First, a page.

“That boy’s incredible,” said Kendall Baker, another first-year starter who is coming through for the Bulldogs at left guard. “All the stuff that he does is ridiculous. He’s calling out this, he’s calling out that. From last year just playing guard and now he’s running the whole offense basically, that’s crazy. And he’s my brother. I love him to death.”
That sentiment about Gaillard is one you’ll hear echoed among Georgia’s offensive players. The center is not only in charge of delivering the ball safely and securely to the quarterback, but he’s also charged with identifying the alignment of the defense’s front seven and calling out adjustments for the line accordingly.
Last time I checked, the Bulldogs had not mishandled an exchange all season. And while the line isn’t necessarily blowing teams off the ball, Georgia has, in fact, improved from 11th to second in scoring in the SEC, from ninth to second in rushing and from 11th to third in total offense.
Gaillard (pronounced GILL-yard) has had a lot to do with that.
“I hope you didn’t just jinx it,” senior tailback Sony Michel said of the smooth exchanges. “Lamont’s been doing a great job just by leading. By him leading it has given him more confidence and, just by being in that position, guys trust him. That’s a tough position, just making calls and stuff. I think he took that role and ran with it.”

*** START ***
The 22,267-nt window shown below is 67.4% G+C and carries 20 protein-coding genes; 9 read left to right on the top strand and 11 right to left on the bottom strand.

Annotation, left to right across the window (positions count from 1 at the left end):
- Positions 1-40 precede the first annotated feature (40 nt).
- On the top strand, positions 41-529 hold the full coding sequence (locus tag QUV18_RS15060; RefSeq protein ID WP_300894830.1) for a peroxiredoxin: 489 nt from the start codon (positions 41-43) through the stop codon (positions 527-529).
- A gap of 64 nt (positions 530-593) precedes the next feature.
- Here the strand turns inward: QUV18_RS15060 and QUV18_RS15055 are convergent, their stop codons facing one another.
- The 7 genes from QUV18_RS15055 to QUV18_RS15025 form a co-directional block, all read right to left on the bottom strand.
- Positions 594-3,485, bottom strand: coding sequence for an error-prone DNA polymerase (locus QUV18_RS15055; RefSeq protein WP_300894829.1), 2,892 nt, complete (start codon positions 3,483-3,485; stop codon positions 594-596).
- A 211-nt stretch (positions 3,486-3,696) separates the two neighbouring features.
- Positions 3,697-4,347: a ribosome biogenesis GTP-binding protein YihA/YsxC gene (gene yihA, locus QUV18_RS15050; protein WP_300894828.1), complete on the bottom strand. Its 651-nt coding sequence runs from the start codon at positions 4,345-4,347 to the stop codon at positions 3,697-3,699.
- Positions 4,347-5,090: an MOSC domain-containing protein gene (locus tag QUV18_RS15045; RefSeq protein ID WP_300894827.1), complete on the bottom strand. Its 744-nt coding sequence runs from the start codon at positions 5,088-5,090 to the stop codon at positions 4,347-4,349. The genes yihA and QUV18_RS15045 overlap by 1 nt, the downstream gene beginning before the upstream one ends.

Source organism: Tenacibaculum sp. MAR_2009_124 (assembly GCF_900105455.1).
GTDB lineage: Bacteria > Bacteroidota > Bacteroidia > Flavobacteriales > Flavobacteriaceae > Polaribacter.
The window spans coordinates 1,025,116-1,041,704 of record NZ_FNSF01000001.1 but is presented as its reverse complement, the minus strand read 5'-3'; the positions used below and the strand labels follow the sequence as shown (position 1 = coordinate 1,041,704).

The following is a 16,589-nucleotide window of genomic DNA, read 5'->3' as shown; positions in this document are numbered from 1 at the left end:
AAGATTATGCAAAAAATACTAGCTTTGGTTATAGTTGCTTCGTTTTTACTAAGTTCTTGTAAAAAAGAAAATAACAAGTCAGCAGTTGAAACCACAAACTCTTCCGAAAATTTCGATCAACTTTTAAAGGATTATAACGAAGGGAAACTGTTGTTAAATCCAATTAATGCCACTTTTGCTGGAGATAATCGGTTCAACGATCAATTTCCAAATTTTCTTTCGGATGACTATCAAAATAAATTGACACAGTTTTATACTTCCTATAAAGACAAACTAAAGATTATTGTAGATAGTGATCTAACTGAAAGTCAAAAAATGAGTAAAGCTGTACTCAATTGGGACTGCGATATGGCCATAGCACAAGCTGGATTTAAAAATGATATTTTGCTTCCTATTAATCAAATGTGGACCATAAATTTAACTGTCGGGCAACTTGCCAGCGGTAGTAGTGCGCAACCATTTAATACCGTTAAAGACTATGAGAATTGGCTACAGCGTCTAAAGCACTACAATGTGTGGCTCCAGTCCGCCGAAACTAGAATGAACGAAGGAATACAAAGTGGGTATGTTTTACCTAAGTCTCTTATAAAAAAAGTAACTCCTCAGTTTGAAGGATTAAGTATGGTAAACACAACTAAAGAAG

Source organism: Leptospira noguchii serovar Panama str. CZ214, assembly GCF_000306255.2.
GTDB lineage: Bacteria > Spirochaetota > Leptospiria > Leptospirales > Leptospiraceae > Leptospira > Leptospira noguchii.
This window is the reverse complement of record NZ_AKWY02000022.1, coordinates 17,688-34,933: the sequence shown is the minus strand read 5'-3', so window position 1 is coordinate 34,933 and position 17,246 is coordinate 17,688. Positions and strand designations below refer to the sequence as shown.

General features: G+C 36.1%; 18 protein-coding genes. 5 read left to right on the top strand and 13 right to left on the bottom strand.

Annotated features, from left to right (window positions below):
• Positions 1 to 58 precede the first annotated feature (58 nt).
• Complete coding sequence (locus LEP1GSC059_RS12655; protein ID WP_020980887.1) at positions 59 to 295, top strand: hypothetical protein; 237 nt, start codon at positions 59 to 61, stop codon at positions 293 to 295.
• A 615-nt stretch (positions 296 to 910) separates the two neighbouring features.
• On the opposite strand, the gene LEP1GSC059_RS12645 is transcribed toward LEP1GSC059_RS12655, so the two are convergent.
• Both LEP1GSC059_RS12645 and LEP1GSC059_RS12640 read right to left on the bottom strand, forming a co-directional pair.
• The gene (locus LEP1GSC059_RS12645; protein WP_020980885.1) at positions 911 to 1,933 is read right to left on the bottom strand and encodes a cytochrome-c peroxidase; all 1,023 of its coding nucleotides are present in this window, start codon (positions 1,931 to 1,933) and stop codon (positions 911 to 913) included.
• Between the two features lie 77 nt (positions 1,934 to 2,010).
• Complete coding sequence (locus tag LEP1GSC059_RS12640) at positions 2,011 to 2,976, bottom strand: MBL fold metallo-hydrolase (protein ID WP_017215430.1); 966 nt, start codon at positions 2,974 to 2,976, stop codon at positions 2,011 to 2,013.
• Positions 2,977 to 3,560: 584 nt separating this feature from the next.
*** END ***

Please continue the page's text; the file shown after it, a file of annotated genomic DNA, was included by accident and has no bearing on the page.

When I looked closely at this team over the summer, there were a lot of other flaws I saw as well. I told anybody who asked I thought Georgia would need to get much better play out of the quarterback position. At the time, I was thinking Jacob Eason was going to have to step up his game. I wouldn’t have guessed then that the Bulldogs actually would be doing that with a new quarterback.
I also thought the Bulldogs were going to have to identify a go-to receiver along the lines of Isaiah McKenzie. As it turns out, they haven’t really had to rely too much on any one receiver. But while Georgia isn’t throwing the ball a lot – it’s last in the SEC in passing (171.4 yards per game) – the wide receiving corps has proved a reliable unit. Terry Godwin, Javon Wims and Mecole Hardman have been solid and occasionally spectacular.
The other significant blemish I was seeing was Georgia’s special teams play. Certainly, walk-on Rodrigo Blankenship had been reliable at kicker, but not necessarily a weapon in the traditional sense. He enters the game against Florida leading the league in field goal percentage at .910 (10 of 11), and he already has nearly twice the touchbacks (37) he had all of last season (21), already has made a game-winning field goal (30 yards vs. Notre Dame) and had a game with 4 field goals (Missouri).